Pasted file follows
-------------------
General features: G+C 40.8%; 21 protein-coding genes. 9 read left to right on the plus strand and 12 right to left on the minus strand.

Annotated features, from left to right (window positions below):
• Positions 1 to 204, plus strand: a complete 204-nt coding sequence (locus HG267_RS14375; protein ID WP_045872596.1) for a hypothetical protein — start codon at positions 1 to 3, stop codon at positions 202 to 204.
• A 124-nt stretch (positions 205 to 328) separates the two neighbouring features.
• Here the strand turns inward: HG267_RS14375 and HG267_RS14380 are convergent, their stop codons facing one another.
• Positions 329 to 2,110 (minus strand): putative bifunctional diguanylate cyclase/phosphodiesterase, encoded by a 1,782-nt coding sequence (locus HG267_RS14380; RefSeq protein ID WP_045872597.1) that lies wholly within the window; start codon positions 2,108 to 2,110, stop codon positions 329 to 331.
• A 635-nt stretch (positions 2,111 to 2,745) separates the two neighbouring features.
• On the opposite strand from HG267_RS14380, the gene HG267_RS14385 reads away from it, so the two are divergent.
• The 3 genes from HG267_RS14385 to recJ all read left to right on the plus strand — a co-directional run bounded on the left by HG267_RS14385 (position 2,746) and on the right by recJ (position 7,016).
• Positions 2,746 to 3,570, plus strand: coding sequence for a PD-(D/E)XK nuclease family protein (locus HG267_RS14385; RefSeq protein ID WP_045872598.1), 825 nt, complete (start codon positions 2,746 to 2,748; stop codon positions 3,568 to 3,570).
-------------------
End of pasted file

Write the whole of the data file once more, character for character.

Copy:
General features: G+C 40.8%; 21 protein-coding genes. 9 read left to right on the plus strand and 12 right to left on the minus strand.

Annotated features, from left to right (window positions below):
• Positions 1 to 204, plus strand: a complete 204-nt coding sequence (locus HG267_RS14375; protein ID WP_045872596.1) for a hypothetical protein — start codon at positions 1 to 3, stop codon at positions 202 to 204.
• A 124-nt stretch (positions 205 to 328) separates the two neighbouring features.
• Here the strand turns inward: HG267_RS14375 and HG267_RS14380 are convergent, their stop codons facing one another.
• Positions 329 to 2,110 (minus strand): putative bifunctional diguanylate cyclase/phosphodiesterase, encoded by a 1,782-nt coding sequence (locus HG267_RS14380; RefSeq protein ID WP_045872597.1) that lies wholly within the window; start codon positions 2,108 to 2,110, stop codon positions 329 to 331.
• A 635-nt stretch (positions 2,111 to 2,745) separates the two neighbouring features.
• On the opposite strand from HG267_RS14380, the gene HG267_RS14385 reads away from it, so the two are divergent.
• The 3 genes from HG267_RS14385 to recJ all read left to right on the plus strand — a co-directional run bounded on the left by HG267_RS14385 (position 2,746) and on the right by recJ (position 7,016).
• Positions 2,746 to 3,570, plus strand: coding sequence for a PD-(D/E)XK nuclease family protein (locus HG267_RS14385; RefSeq protein ID WP_045872598.1), 825 nt, complete (start codon positions 2,746 to 2,748; stop codon positions 3,568 to 3,570).